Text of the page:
NNPA Honors Parents of Slain Black Teens
Margaret Summers | 3/21/2014, 12:29 a.m.
The parents of slain teens Hadiya Pendleton and Jordan Davis were honored at an awards dinner Thursday by the National Newspaper Publishers Association (NNPA) for their efforts to eradicate gun violence in the wake of their children's deaths.
Cleopatra and Nathaniel Pendleton, parents of Hadiya, and Lucia K. McBath and Ron Davis, parents of Jordan, were given the organization's Newsmaker of the Year award during the event at the Renaissance Hotel in downtown D.C.
Hadiya was 15 when she was killed in a random shooting in a Chicago park on Jan. 29, 2013.
Jordan, a 17-year-old from Jacksonville, Fla., was shot and killed Nov. 23, 2012, at a convenience store by Michael Dunn, a white software developer who was upset about loud music coming from the vehicle of Jordan and his friends.
"These parents have shown how to turn a tragic situation into an opportunity," said NNPA chair Cloves C. Campbell Jr.
The teens' parents have spoken out nationally against gun violence, calling for stricter gun laws. The Pendletons also started a foundation in their daughter's name, aiming to unite police, schools and after-school programs to combat gun violence among youths.
"The mentality that youth have now is unconscionable," Nathaniel Pendleton said. "But we will continue to help at-risk youth. And we have to help bridge the gap in understanding between young people and older folk."
His wife, Cleopatra, expressed gratitude for NNPA newspapers calling attention to the incident.
"The Black press has helped us raise awareness and put the spotlight on violence in Chicago," she said before the dinner.
In accepting the award, she warned the audience that the violence that claimed her daughter is "coming to a neighborhood near you."
"We raised our daughter with good values and kept her away from the [bad] element, but it wasn't enough," she said. "The element found us."
Jordan's parents said they were grateful to NNPA for acknowledging the efforts to end "stand your ground" laws, which give individuals the right to use deadly force to defend themselves without first trying to retreat.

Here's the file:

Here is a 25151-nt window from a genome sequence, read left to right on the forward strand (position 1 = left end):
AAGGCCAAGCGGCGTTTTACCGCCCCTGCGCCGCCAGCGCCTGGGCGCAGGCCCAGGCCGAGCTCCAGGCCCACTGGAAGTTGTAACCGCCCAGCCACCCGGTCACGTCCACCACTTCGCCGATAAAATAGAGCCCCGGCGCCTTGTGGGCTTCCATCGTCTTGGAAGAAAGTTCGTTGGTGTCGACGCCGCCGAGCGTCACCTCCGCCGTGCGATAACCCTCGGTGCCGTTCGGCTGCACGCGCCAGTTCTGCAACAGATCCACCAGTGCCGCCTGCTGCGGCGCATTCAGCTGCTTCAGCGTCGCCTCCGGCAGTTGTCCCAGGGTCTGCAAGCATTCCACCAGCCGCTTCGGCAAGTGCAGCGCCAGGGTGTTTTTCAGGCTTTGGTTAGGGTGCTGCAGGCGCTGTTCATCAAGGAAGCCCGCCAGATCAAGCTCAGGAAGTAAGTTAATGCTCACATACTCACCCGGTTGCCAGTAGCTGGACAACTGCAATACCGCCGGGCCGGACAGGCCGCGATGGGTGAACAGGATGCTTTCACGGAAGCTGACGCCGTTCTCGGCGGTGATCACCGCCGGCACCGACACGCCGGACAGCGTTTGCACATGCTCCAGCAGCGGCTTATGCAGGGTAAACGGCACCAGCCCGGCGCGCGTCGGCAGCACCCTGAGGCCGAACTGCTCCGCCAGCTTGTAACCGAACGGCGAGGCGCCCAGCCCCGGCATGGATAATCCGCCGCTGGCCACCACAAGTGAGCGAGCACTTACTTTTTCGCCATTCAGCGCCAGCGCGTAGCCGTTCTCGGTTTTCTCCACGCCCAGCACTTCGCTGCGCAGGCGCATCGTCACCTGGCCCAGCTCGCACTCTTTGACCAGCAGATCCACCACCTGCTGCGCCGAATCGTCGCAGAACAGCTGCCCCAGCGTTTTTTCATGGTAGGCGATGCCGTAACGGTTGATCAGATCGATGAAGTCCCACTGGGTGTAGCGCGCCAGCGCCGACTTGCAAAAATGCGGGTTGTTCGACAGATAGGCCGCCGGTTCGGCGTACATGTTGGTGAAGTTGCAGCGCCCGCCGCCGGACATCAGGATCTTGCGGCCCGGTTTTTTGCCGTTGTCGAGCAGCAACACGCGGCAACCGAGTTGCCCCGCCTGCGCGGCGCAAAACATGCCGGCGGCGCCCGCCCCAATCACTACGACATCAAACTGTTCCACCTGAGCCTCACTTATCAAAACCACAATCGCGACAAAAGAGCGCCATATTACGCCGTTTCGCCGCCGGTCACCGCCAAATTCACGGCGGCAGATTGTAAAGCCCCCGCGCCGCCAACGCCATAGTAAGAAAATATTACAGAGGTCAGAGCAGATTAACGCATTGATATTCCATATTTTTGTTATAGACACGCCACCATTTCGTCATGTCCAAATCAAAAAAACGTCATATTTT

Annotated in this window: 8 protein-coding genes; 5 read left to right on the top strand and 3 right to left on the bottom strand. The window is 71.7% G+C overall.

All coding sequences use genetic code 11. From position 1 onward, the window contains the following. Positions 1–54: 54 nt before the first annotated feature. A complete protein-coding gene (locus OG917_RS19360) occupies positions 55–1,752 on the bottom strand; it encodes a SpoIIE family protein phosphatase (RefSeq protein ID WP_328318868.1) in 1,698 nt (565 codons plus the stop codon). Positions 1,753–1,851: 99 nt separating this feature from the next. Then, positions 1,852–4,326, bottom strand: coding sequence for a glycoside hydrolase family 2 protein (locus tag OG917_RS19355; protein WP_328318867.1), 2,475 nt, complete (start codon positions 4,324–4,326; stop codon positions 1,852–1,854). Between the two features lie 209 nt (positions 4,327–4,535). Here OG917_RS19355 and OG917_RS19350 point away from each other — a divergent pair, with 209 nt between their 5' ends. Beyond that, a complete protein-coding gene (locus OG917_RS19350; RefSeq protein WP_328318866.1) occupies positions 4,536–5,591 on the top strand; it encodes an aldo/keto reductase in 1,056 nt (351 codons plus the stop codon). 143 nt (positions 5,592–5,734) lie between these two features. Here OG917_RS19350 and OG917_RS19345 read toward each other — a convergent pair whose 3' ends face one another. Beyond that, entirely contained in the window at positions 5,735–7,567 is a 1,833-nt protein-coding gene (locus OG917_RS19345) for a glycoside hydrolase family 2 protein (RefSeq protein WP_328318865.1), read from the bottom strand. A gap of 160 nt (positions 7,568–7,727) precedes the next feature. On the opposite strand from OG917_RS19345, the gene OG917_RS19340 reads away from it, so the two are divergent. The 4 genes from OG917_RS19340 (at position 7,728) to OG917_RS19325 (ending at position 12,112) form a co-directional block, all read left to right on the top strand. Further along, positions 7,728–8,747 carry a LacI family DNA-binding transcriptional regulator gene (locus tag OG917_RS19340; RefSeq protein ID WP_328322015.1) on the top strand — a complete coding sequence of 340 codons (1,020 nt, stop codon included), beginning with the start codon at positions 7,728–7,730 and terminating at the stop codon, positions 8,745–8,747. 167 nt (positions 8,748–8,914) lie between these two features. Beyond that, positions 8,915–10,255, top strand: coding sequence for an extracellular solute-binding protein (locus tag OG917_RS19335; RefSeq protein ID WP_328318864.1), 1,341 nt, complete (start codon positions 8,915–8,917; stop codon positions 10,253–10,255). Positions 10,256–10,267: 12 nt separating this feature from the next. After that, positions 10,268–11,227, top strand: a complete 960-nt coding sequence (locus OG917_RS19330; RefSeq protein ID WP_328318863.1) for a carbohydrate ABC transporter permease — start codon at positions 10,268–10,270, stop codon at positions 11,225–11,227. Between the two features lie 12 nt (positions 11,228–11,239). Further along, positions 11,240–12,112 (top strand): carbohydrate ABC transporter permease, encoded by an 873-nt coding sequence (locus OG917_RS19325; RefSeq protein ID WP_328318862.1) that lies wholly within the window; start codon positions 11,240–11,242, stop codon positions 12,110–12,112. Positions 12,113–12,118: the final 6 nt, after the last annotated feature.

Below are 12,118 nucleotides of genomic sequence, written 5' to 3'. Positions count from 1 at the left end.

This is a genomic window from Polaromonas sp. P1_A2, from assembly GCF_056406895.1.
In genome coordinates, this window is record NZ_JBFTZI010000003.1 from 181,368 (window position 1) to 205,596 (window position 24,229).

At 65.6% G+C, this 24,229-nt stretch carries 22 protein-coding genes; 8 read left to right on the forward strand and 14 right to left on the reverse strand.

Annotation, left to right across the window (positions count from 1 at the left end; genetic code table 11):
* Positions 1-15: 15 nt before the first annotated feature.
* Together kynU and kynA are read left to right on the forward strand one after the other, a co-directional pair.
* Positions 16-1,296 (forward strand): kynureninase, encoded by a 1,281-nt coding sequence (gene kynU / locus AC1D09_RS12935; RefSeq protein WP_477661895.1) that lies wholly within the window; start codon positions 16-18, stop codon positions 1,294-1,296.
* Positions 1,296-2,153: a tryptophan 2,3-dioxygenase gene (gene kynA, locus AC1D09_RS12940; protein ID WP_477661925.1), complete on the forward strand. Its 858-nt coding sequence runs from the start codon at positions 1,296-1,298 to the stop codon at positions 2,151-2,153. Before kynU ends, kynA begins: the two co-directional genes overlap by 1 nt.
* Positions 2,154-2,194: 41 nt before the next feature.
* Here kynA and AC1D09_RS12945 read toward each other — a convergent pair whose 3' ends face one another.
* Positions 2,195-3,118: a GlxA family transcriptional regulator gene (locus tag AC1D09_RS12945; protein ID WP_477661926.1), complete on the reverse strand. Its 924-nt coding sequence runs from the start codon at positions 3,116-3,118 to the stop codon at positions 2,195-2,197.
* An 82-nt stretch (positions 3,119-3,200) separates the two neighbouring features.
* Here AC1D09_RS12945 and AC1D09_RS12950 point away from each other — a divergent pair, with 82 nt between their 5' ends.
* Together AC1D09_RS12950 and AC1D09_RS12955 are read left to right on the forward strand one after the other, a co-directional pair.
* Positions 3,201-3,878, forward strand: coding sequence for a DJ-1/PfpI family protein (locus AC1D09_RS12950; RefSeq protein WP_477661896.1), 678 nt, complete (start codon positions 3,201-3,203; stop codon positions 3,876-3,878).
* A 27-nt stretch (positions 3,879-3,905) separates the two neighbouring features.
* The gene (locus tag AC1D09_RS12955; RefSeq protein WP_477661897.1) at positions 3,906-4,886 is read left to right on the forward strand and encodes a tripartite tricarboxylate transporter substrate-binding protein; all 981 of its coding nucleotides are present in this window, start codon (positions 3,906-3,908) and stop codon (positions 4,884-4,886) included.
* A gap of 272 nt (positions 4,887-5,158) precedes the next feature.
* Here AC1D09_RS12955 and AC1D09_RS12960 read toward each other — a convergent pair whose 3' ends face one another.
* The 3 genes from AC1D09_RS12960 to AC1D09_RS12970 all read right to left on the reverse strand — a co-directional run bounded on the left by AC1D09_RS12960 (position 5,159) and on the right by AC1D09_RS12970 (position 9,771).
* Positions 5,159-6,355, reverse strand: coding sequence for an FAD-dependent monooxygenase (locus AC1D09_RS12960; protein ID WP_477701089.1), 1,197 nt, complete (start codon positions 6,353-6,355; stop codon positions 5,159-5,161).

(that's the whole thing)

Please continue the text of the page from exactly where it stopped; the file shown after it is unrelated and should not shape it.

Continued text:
"It's not enough to come up to parents [like us] and say you're sorry for their loss," Ron Davis said. "Try to change the laws. Do something."
Campbell said the event indicates the continuing need for African-American newspapers.
"If it wasn't for the NNPA, incidents like those of Hadiya Pendleton and Jordan Davis" wouldn't be publicized, he said. "And people say the Black press isn't relevant anymore. Our job is to speak up for justice and for the voiceless. The Black press is not dying. The Black press is not dead."
The NNPA is an association of more than 200 black-owned newspapers in the U.S. and the Virgin Islands.
The dinner was part of the organization's annual Black Press Week, which this year included a White House visit, a meeting with the Republican National Committee's African-American Outreach Program, and a luncheon panel discussion on the state of the Black press.
Federal Housing Finance Agency director Melvin Watt was also honored at the event with the association's Torch award.
Watt, who was confirmed by the U.S. Senate in 2013 to direct the finance agency, was recognized for his legacy of legislative achievements as a member of the U.S. House and former chair of the Congressional Black Caucus.
"I am deeply honored to accept this award from an organization for which I've had so much respect over the years," Watt said.
Mary Denson, chair of the NNPA Foundation, said the Torch award is the organization's most prestigious honor.
"The torch symbolizes the Black press lighting the torch of freedom," she said.